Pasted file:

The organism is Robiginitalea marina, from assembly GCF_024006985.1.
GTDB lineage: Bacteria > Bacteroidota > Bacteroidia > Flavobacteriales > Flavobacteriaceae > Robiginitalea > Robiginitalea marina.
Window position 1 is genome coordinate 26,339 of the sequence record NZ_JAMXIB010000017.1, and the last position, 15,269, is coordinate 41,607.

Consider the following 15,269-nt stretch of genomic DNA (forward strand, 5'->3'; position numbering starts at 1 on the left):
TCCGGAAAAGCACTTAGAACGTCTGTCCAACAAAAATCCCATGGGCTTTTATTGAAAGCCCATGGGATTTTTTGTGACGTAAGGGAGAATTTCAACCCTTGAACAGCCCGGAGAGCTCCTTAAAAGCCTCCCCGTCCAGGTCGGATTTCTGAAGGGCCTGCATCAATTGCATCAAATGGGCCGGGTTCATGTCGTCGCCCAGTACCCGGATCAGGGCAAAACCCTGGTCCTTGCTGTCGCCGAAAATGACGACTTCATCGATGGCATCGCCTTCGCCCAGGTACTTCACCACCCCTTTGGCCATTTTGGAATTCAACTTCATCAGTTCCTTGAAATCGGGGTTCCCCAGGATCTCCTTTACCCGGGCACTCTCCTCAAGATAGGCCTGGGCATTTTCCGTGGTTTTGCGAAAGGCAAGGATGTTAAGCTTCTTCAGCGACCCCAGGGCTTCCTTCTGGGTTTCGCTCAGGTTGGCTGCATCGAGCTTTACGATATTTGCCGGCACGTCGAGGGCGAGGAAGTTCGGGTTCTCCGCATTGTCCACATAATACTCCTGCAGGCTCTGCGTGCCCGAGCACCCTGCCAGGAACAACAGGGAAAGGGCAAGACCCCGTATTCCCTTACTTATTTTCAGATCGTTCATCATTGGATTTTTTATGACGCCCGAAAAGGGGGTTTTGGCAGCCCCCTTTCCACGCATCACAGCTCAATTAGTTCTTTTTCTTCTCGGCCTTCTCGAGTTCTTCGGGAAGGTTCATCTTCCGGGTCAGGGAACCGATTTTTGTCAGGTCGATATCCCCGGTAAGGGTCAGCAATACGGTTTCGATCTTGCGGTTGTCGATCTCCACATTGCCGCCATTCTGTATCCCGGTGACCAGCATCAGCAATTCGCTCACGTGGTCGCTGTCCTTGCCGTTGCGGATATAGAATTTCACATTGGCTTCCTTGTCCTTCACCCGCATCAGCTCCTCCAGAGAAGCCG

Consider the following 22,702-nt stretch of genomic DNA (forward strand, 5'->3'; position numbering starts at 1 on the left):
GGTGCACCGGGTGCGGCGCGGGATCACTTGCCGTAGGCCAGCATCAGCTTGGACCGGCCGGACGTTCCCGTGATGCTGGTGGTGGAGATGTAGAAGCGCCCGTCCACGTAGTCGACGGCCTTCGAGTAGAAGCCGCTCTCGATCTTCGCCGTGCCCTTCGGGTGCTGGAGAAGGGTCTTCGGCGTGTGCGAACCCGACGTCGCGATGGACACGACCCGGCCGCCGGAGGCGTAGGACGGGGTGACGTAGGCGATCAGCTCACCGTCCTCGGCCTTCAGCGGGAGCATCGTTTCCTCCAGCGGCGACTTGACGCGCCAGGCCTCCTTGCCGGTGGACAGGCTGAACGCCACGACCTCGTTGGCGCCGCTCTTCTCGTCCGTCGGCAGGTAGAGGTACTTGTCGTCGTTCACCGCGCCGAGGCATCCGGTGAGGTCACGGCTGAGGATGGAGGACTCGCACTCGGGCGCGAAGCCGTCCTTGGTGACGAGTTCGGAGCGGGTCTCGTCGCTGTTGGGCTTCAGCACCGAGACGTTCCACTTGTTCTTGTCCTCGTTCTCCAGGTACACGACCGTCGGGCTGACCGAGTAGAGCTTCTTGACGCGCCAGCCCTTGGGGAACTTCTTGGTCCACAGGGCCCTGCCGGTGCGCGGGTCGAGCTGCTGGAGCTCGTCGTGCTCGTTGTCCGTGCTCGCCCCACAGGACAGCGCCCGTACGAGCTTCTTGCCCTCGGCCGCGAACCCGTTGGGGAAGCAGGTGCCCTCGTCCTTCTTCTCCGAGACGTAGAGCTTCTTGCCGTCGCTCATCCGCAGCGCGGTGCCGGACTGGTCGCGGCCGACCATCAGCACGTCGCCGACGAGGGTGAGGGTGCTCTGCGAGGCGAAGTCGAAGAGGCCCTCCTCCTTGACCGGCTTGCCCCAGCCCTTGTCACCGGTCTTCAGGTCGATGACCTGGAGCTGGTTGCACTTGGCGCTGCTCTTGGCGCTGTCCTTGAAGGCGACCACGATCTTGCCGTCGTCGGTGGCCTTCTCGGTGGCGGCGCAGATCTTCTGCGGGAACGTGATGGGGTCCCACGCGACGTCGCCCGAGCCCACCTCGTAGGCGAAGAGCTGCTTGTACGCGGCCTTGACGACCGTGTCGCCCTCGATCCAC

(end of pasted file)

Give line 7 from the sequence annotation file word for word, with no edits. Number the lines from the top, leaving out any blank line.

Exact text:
GGTGCACCGGGTGCGGCGCGGGATCACTTGCCGTAGGCCAGCATCAGCTTGGACCGGCCGGACGTTCCCGTGATGCTGGTGGTGGAGATGTAGAAGCGCCCGTCCACGTAGTCGACGGCCTTCGAGTAGAAGCCGCTCTCGATCTTCGCCGTGCCCTTCGGGTGCTGGAGAAGGGTCTTCGGCGTGTGCGAACCCGACGTCGCGATGGACACGACCCGGCCGCCGGAGGCGTAGGACGGGGTGACGTAGGCGATCAGCTCACCGTCCTCGGCCTTCAGCGGGAGCATCGTTTCCTCCAGCGGCGACTTGACGCGCCAGGCCTCCTTGCCGGTGGACAGGCTGAACGCCACGACCTCGTTGGCGCCGCTCTTCTCGTCCGTCGGCAGGTAGAGGTACTTGTCGTCGTTCACCGCGCCGAGGCATCCGGTGAGGTCACGGCTGAGGATGGAGGACTCGCACTCGGGCGCGAAGCCGTCCTTGGTGACGAGTTCGGAGCGGGTCTCGTCGCTGTTGGGCTTCAGCACCGAGACGTTCCACTTGTTCTTGTCCTCGTTCTCCAGGTACACGACCGTCGGGCTGACCGAGTAGAGCTTCTTGACGCGCCAGCCCTTGGGGAACTTCTTGGTCCACAGGGCCCTGCCGGTGCGCGGGTCGAGCTGCTGGAGCTCGTCGTGCTCGTTGTCCGTGCTCGCCCCACAGGACAGCGCCCGTACGAGCTTCTTGCCCTCGGCCGCGAACCCGTTGGGGAAGCAGGTGCCCTCGTCCTTCTTCTCCGAGACGTAGAGCTTCTTGCCGTCGCTCATCCGCAGCGCGGTGCCGGACTGGTCGCGGCCGACCATCAGCACGTCGCCGACGAGGGTGAGGGTGCTCTGCGAGGCGAAGTCGAAGAGGCCCTCCTCCTTGACCGGCTTGCCCCAGCCCTTGTCACCGGTCTTCAGGTCGATGACCTGGAGCTGGTTGCACTTGGCGCTGCTCTTGGCGCTGTCCTTGAAGGCGACCACGATCTTGCCGTCGTCGGTGGCCTTCTCGGTGGCGGCGCAGATCTTCTGCGGGAACGTGATGGGGTCCCACGCGACGTCGCCCGAGCCCACCTCGTAGGCGAAGAGCTGCTTGTACGCGGCCTTGACGACCGTGTCGCCCTCGATCCAC